“The environmental agenda has hijacked Alberta’s resource industry and our politicians,” wrote Craig Copeland, one of many readers responding to last week’s Hicks on Biz column entitled “Alberta’s economic suicide.”

“It gained traction in the early 2000s but has escalated lately with the new provincial and federal governments,” Copeland continued, “even though Alberta already had some of the strictest industrial environmental policies in the world. I fear we could be witnessing one of the greatest economic tragedies in Canadian history.”

Just another redneck opinion to be ignored, Alberta Premier Rachel Notley and her advisers would likely say. The current New Democrat government appears to put a higher priority on its climate change action plan than on the dismal state of the provincial economy, everywhere other than Edmonton.

Copeland, however, is no redneck.

He’s the long-time mayor of Cold Lake, one of Alberta’s more thoughtful and respected municipal leaders.

Nestled on the shore of the lake with the same name, Cold Lake is a small, picturesque city 300 km northeast of Edmonton and a stone’s throw from the Saskatchewan border.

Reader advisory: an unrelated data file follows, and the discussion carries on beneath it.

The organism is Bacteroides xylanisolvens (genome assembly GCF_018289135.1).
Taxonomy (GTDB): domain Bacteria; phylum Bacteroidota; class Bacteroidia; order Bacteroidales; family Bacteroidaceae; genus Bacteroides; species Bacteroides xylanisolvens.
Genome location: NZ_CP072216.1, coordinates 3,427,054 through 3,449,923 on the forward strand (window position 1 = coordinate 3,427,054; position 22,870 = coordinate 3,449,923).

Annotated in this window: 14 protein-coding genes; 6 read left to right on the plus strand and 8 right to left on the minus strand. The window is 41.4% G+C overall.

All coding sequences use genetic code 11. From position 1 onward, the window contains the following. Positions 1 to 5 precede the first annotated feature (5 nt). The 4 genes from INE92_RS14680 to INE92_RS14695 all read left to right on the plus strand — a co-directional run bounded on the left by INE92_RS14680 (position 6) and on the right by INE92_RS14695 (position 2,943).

The presence of Canadian air force CFB (Canadian Forces Base) Cold Lake offers some economic stability, and the city serves as a regional shopping centre for much of northeast Alberta and northwest Saskatchewan.

But Cold Lake is primarily an oil town. It’s the centre of the Cold Lake Oil Sands, second in size only to the Athabasca Oil Sands around Fort McMurray. Within an hour’s drive are in-situ oilsands extraction projects run by Imperial Oil, Devon Canada, Cenovus, Husky, CNRL and OSUM.

Here are the grim realities facing Mayor Copeland and his council.

Reports of Alberta’s improving economy are true, say local business people … if you can call a 10% recovery in 2017 from a 50% crash in 2015 and 2016 an improvement.

Cold Lake’s population has dropped by almost 1,000 residents, from a peak of 15,736 in 2014 to 14,961 in 2016. Those with public-sector jobs are okay. Everybody else has had to accept 30% to 50% wage cutbacks

Well-paid oil patch jobs are long gone. The patch used to employ 5,000 Cold Lake residents in construction, operating and oil service jobs. About 3,000 jobs are left in operations and oil service. No construction is currently taking place.

Since the “go-go years” of 2011 to 2014, housing prices have dropped by 25%. A house in a new subdivision worth $500,000 before 2015 sells for $350,000 today. Higher-end homes are near impossible to sell. One home with an asking price of $700,000 recently sold for $511,000.

New single-family housing starts have dropped from around 80 a year before 2015, to 55 in 2016. “I’m building condos in B.C.,” says Randy Meise, president of the Cold Lake builders’ association. “There’s no market at home.”

Cold Lake people don’t blame government for the massive drop in global oil prices.